Bulgaria, Greece boost ties amid pipeline uncertainty

27th July 2010, Comments 0 comments

Bulgaria and Greece boosted bilateral ties in talks Tuesday that nonetheless failed to overcome uncertainties on the fate of a Russia-backed oil pipeline project, officials said.

Greek Prime Minister George Papandreou reiterated Greek interest in building the 280-kilometre (174-mile) pipeline from the Bulgarian port of Burgas to Alexandroupolis in Greece.

The line would carry Russian oil from the Caspian Sea to Europe, bypassing the busy Bosphorus strait.

"Our interest in implementing the Burgas-Alexandroupolis pipeline project remains," Papandreou said Tuesday.

But he was unable to get Bulgaria's immediate backing for the long-stalled deal that has already prompted protests by environmentalists in the Black Sea region of Burgas.

"Our position remains unchanged -- (we want) an international environmental impact assessment ... The Greek side has to understand that ecology comes first," Bulgarian Premier Boyko Borisov said.

Bulgaria hopes to have the assessment ready by February 2011 and Papandreou said Tuesday that Greece was ready to wait for the results and Bulgaria's final decision.

Both Russia and Greece have recently intensified diplomatic pressure on Bulgaria to back the pipeline, after Borisov hinted in June that Bulgaria might pull out.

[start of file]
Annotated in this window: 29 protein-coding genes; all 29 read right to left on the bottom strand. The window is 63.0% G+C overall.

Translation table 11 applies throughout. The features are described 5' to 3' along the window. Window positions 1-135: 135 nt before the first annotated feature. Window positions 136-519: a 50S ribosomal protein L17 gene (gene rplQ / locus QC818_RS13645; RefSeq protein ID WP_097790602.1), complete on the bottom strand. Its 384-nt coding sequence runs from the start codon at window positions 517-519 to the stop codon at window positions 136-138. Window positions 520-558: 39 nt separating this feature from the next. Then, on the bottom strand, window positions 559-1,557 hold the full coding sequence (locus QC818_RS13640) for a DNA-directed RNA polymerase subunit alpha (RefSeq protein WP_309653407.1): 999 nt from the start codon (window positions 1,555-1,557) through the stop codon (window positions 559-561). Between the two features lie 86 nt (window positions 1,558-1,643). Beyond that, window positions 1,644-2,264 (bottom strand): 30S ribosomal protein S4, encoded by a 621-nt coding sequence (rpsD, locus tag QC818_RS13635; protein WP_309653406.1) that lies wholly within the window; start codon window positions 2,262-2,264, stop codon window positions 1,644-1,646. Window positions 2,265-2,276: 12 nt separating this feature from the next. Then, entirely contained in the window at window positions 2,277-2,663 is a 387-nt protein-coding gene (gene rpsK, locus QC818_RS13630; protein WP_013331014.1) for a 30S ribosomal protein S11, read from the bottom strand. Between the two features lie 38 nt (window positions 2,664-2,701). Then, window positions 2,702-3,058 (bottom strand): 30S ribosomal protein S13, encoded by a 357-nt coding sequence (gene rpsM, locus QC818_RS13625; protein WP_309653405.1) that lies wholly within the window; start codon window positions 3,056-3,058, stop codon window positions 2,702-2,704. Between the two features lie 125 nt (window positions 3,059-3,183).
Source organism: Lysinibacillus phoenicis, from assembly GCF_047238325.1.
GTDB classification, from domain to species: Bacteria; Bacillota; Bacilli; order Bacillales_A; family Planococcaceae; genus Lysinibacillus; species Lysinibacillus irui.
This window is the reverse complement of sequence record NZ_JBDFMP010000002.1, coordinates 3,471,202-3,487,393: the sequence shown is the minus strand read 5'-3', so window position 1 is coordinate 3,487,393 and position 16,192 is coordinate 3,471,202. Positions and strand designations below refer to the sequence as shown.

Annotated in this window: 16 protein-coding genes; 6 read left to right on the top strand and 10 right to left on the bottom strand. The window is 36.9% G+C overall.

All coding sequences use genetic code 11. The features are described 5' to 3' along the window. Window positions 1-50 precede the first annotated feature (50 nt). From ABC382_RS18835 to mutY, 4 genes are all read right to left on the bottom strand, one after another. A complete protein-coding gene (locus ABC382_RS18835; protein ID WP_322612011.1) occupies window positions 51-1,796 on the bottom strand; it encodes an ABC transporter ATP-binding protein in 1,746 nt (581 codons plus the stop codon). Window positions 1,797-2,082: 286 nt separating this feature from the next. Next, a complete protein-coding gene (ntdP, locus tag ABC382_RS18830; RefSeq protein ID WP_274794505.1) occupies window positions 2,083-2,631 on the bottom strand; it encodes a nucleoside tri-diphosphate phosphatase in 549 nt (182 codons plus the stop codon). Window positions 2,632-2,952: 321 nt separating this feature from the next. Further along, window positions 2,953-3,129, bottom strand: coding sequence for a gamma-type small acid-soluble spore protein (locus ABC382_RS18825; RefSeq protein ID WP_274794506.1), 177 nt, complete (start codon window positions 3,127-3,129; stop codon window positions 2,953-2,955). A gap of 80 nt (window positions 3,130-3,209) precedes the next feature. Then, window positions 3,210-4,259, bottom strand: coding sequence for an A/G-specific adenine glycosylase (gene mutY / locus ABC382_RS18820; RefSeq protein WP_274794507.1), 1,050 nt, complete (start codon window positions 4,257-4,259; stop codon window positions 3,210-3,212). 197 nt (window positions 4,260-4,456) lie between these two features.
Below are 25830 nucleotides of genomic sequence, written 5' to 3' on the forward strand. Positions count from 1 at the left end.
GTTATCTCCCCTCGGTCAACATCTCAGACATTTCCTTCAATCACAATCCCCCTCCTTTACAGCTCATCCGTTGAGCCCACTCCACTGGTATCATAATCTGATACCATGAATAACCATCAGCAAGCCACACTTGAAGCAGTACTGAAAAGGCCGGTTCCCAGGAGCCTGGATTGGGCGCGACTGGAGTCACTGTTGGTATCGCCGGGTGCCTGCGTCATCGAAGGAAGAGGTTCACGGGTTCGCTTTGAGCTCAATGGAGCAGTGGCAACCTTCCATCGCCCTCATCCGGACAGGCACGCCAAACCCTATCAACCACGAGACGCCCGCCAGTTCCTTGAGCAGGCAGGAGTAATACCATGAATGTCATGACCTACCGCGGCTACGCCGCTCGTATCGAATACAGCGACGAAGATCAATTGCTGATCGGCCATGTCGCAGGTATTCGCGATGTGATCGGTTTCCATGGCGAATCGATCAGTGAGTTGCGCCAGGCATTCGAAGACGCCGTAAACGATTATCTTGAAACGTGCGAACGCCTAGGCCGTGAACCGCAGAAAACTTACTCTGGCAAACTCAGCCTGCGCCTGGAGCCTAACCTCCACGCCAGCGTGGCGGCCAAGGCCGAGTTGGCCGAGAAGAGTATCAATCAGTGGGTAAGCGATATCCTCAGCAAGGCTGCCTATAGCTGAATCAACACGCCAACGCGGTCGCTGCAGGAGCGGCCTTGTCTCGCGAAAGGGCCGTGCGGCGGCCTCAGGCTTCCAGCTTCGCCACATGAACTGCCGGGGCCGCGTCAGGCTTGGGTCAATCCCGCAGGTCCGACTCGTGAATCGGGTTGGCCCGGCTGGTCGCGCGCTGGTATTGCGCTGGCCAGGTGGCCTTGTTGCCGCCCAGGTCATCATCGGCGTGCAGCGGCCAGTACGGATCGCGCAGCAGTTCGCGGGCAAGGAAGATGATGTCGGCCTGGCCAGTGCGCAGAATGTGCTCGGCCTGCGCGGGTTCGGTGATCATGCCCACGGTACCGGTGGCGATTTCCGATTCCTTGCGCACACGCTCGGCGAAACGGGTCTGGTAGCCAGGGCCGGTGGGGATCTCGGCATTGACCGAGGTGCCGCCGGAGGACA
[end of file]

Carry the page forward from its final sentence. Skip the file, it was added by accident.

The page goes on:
And while Russian officials recently expressed hope that the environmental impact assessment would give the pipeline a clean bill of health, Papandreou said Tuesday that the fate of the deal should not prevent the development of bilateral ties.

"Our relations should not hang on Burgas-Alexandroupolis. Regardless of whether the project develops positively or not, there are many more opportunities for cooperation in different areas," Papandreou said.

The governments of Bulgaria and Greece on Tuesday signed 13 agreements in areas ranging from finance, energy, military cooperation, tourism, transport and water management to labour, healthcare and culture.

© 2010 AFP

0 Comments To This Article